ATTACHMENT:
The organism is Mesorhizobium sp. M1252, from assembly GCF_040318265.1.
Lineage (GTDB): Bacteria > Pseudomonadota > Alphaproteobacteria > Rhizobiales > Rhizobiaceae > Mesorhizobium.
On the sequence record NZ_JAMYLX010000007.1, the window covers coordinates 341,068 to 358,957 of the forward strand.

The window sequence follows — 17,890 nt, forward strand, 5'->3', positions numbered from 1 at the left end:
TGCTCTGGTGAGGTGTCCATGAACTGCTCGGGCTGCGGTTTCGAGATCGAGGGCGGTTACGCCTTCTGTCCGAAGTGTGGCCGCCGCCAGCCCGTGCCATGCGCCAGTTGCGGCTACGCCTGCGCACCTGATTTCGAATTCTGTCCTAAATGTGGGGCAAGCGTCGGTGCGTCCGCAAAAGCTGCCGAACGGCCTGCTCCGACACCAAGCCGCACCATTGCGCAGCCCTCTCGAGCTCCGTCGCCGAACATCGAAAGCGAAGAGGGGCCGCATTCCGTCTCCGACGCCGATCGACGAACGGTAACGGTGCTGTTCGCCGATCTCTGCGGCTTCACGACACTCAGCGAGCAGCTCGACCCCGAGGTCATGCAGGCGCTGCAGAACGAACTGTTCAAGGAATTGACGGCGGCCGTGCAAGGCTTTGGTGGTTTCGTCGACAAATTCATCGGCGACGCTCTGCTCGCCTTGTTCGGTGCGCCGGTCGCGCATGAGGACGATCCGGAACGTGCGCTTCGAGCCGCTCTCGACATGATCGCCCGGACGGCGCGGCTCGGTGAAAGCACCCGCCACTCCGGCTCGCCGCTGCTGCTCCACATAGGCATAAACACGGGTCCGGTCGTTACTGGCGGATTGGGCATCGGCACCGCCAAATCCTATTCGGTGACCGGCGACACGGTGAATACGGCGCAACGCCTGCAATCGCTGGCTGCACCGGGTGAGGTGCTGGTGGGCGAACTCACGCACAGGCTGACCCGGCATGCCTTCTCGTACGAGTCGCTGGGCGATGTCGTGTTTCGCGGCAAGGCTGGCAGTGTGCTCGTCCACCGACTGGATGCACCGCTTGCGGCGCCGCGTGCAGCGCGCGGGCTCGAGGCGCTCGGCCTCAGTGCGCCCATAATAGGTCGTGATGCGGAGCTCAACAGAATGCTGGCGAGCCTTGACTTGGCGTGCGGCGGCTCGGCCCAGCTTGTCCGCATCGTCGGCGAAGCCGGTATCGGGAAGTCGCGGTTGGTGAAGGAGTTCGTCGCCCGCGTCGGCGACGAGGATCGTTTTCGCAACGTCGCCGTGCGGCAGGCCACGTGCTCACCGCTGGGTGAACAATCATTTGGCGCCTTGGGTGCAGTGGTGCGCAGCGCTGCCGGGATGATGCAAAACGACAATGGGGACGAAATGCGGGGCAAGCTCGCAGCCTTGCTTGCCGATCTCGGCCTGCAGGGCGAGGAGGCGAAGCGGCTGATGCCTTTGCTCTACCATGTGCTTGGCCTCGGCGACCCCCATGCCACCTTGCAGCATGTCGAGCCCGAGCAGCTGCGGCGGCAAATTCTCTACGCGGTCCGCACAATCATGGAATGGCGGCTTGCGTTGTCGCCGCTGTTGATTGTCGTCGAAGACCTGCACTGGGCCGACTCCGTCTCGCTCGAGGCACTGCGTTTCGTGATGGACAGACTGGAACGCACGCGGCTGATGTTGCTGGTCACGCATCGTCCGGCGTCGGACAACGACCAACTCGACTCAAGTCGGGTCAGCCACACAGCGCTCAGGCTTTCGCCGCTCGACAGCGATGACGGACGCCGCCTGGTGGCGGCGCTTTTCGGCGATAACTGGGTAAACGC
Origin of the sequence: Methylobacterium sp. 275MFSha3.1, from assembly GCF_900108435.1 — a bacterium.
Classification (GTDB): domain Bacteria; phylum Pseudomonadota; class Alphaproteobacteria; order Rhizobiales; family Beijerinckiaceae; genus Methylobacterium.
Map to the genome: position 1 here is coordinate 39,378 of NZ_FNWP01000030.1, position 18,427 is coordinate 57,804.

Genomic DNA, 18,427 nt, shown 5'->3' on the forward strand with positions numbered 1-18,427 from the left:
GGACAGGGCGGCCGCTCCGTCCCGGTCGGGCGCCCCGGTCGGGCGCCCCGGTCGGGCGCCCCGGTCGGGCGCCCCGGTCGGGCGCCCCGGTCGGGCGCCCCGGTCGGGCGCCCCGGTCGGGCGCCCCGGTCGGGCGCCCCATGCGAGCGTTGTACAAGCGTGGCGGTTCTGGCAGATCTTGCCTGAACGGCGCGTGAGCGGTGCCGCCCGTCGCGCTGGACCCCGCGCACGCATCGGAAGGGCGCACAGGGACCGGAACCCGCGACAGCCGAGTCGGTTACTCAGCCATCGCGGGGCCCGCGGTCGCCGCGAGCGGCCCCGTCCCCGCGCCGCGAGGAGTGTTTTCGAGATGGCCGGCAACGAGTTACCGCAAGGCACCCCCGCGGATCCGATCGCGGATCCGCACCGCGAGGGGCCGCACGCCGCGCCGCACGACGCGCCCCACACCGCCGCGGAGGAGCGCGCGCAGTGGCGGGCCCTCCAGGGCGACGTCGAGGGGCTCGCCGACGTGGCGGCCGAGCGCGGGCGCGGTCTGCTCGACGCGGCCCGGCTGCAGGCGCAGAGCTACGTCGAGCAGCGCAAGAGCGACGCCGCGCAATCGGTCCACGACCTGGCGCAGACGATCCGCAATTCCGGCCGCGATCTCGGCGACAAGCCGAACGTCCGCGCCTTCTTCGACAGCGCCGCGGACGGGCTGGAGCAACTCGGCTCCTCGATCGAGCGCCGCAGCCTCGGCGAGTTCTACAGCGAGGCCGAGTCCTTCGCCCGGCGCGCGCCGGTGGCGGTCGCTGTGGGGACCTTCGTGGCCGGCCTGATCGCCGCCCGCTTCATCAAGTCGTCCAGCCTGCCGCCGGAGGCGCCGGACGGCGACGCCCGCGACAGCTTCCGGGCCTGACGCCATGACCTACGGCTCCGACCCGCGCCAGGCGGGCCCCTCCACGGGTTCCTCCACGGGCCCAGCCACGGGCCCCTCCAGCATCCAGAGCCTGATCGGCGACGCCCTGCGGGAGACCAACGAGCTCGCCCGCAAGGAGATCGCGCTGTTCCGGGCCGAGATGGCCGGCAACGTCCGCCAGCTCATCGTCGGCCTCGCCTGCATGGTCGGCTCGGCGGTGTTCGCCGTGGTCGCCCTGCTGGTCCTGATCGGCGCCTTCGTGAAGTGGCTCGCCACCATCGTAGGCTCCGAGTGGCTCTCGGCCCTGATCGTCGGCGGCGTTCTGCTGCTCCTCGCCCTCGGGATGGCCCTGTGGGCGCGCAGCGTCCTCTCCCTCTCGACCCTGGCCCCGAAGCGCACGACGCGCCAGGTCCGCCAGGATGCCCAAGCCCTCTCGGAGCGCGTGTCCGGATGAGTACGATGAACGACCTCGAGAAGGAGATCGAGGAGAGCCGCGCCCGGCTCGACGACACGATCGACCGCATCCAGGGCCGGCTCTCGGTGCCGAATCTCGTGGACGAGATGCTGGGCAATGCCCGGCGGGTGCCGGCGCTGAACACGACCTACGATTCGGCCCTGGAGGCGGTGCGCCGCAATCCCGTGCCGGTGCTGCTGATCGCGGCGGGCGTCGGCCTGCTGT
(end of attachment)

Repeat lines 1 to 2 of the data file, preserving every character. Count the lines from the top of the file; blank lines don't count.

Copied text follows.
The organism is Mesorhizobium sp. M1252, from assembly GCF_040318265.1.
Lineage (GTDB): Bacteria > Pseudomonadota > Alphaproteobacteria > Rhizobiales > Rhizobiaceae > Mesorhizobium.